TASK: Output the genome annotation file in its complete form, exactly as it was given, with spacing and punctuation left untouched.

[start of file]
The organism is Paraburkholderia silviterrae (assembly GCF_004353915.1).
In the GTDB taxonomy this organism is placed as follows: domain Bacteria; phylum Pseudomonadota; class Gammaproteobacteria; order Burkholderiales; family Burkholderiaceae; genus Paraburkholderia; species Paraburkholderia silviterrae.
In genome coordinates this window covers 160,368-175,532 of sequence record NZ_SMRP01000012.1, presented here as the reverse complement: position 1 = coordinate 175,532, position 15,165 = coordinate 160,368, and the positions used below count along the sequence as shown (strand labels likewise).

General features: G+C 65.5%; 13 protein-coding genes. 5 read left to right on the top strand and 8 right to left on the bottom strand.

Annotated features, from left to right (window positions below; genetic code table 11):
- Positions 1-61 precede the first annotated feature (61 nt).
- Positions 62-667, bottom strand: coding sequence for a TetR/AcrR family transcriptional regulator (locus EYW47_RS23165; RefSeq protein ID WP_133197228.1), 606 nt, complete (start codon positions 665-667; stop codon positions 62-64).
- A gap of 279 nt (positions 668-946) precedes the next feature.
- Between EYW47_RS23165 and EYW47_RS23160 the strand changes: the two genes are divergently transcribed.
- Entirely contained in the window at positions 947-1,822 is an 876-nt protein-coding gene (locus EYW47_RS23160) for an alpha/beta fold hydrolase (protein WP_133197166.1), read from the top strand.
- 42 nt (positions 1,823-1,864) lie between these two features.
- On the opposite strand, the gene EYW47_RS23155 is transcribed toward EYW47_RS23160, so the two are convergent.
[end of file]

The organism is Paraburkholderia silviterrae (assembly GCF_004353915.1).
In the GTDB taxonomy this organism is placed as follows: domain Bacteria; phylum Pseudomonadota; class Gammaproteobacteria; order Burkholderiales; family Burkholderiaceae; genus Paraburkholderia; species Paraburkholderia silviterrae.
In genome coordinates this window covers 160,368-175,532 of sequence record NZ_SMRP01000012.1, presented here as the reverse complement: position 1 = coordinate 175,532, position 15,165 = coordinate 160,368, and the positions used below count along the sequence as shown (strand labels likewise).

General features: G+C 65.5%; 13 protein-coding genes. 5 read left to right on the top strand and 8 right to left on the bottom strand.

Annotated features, from left to right (window positions below; genetic code table 11):
- Positions 1-61 precede the first annotated feature (61 nt).
- Positions 62-667, bottom strand: coding sequence for a TetR/AcrR family transcriptional regulator (locus EYW47_RS23165; RefSeq protein ID WP_133197228.1), 606 nt, complete (start codon positions 665-667; stop codon positions 62-64).
- A gap of 279 nt (positions 668-946) precedes the next feature.
- Between EYW47_RS23165 and EYW47_RS23160 the strand changes: the two genes are divergently transcribed.
- Entirely contained in the window at positions 947-1,822 is an 876-nt protein-coding gene (locus EYW47_RS23160) for an alpha/beta fold hydrolase (protein WP_133197166.1), read from the top strand.
- 42 nt (positions 1,823-1,864) lie between these two features.
- On the opposite strand, the gene EYW47_RS23155 is transcribed toward EYW47_RS23160, so the two are convergent.